Haec Dies - Byrd and the Tudor Revival
Ralph VAUGHAN WILLIAMS (1872-1958)
Whitsunday Hymn (1930) [3:48]
Sir William HARRIS (1883-1973)
Eternal Ruler (1930) [2:43]
Gustav HOLST (1874-1934)
Man born to toil (1927) [4:35]
Thomas TALLIS (1505-1585)
Funeral Music (arr. Geoffrey & Martin Shaw, 1915) [3:34]
Percy WHITLOCK (1903-1946)
O living Bread, who once didst die (1930) [3:19]
Gerald FINZI (1901-1956)
Up to those bright and gladsome hills (1925) [4:20]
William BYRD (1539/40-1623)
Mass for Five Voices [23:07]
Fantasia in C (arr. J.E. Borland, 1907) [6:49]
Benjamin BRITTEN (1913-1976)
A Hymn to the Virgin (1930, rev. 1934) [3:27]
Herbert HOWELLS (1892-1983)
Haec Dies (1918) [2:42]
Robert PEARSALL (1795-1856)
Tu es Petrus (1840/54) [2:29]
Arnold BAX (1883-1953)
Lord, thou hast told us (1931) [2:21]
Master Tallis’s Testament (1940) [7:28]
The Choir of Gonville & Caius College, Cambridge/Geoffrey Webber
Annie Lydford and Nick Lee (organ)
rec. 8-10 July 2010, Worksop College Chapel. DDD
English texts, Latin texts and English translations included
DELPHIAN DCD34104 [70:54]
This latest disc from Geoffrey Webber and The Choir of Gonville & Caius
College is valuable in several ways. Firstly, the concept of the programme itself
is fascinating in demonstrating the impact of Tudor music on English composers
of subsequent generations, especially in the first half of the twentieth century.
Dr. Webber’s excellent booklet notes are a model of their kind in discussing
this succinctly and clearly. Secondly, in choosing the music for his programme
Geoffrey Webber has ranged widely and while some of the pieces - those by Britten
and Howells, for instance - are familiar other pieces will be much less well
known, even, perhaps, to admirers of their respective composers. Thirdly, the
performances are all right up to the high standards we have come to expect from
this choir so the disc is not only most interesting but also highly enjoyable.
As I say, quite a lot of this music is fairly unfamiliar and its inclusion is
as welcome as it is enterprising. The offerings from Harris, Holst, Whitlock
and Finzi were all new to me, as far as I can remember. There may not be any
neglected masterpieces here but without exception the unfamiliar pieces are
all well worth hearing. There are also a couple of items that appear in unfamiliar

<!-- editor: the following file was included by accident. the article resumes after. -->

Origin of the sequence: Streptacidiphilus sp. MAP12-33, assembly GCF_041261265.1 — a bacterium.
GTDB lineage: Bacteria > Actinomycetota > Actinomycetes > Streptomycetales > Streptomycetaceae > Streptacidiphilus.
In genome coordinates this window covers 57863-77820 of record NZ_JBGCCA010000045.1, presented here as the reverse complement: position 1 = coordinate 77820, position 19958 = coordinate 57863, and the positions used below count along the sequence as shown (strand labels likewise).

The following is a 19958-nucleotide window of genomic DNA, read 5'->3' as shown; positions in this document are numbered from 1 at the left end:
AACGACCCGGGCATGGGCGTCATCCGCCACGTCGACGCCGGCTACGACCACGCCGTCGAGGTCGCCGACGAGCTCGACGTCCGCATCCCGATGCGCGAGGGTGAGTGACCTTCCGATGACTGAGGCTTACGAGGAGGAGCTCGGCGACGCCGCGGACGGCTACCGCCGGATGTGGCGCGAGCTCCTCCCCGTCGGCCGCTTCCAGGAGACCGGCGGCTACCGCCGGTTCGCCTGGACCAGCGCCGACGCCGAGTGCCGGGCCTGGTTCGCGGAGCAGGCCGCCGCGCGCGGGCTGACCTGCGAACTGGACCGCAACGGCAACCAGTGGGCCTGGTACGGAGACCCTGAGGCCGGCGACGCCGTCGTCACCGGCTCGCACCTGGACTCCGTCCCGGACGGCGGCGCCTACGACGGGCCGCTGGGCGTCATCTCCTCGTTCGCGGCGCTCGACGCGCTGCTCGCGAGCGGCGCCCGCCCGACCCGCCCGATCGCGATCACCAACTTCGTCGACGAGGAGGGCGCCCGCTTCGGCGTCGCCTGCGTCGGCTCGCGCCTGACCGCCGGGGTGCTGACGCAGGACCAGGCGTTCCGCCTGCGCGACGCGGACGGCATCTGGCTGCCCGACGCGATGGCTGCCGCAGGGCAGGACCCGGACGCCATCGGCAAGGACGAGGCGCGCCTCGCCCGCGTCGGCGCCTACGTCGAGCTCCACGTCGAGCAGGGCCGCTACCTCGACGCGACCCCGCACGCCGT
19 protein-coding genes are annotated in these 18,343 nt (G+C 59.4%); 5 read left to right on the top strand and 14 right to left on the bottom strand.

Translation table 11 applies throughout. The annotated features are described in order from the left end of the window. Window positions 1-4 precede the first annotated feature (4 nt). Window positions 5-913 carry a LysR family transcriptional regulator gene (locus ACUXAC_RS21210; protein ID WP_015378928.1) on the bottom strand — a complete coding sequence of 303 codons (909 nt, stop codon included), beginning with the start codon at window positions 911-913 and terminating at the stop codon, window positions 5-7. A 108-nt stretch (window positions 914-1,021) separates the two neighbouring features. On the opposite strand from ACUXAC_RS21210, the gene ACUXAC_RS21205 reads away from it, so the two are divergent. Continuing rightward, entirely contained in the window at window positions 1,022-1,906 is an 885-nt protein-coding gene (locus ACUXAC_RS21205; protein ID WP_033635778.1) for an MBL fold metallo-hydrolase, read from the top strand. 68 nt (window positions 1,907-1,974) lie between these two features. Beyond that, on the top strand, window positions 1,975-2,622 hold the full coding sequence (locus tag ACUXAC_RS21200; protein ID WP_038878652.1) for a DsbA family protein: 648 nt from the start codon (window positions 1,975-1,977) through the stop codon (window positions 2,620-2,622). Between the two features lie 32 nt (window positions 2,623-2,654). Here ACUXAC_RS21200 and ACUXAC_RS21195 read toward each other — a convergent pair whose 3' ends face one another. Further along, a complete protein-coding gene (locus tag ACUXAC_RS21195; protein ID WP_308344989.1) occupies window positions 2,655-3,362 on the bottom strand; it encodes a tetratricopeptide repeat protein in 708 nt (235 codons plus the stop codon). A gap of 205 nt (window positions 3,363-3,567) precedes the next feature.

guises. Pearsall’s Tu es Petrus turns out to be an 1854
liturgical revision of his well-known 1840 madrigal Lay a garland.
The Funeral Music by Tallis is an adaptation for the modern organ by
the Shaw brothers of his celebrated ‘Third Tune’. This is the same
tune that Vaughan Williams took as the basis for his Tallis Fantasia
and, indeed, what we hear on this disc, expertly played by Annie Lydford, sounds
a bit like a reduced version of RVW’s masterpiece. The spur to the Shaw
brothers work is poignant: they made their arrangement in 1915 to respond to
the mood of national mourning in Britain as the casualties from the Great War
At the heart of the programme lies a performance of Byrd’s great Mass
for Five Voices. Don’t expect a performance such as you’d get from
The Tallis Scholars or a similar ensemble: Geoffrey Webber says quite openly
that this is not an historically-informed performance. That may be so but the
performance is sensitive and well sung. The clarity and freshness of the young
student voices produce a very pleasing and skilful performance and I enjoyed
it very much.
Those comments about the performance of the Byrd Mass apply to all the choral
items on this disc. There are some gifted young singers in this choir and, expertly
trained by Geoffrey Webber, they sing very well indeed and with evident commitment.
There are quite a number of very good Oxbridge SATB choirs these days and Gonville
and Caius is up with the very best of them.
The organ duties are shared between the college’s two organ scholars.
Playing on the 1920s organ of Worksop College - which sounds to be a fine instrument
- they add colour and presence to the pieces in which they join the choir. Each
has solo items, all of which are well done. Annie Lydford does the Tallis Funeral
Music and Borland’s early twentieth-century adaptation of Byrd’s
piece. Nick Lee has Howells’s splendid homage to Tallis - the most interesting
of the solo pieces - and makes a fine job of it.
This is one of those discs where further detailed comment is superfluous and
its absence can be taken as a compliment. This is an imaginative programme,
splendidly performed. The documentation is excellent, as is usually the case
with Delphian. Given that it’s a Delphian release one expects high quality
sound and one is not disappointed.
An imaginative programme, splendidly performed and recorded.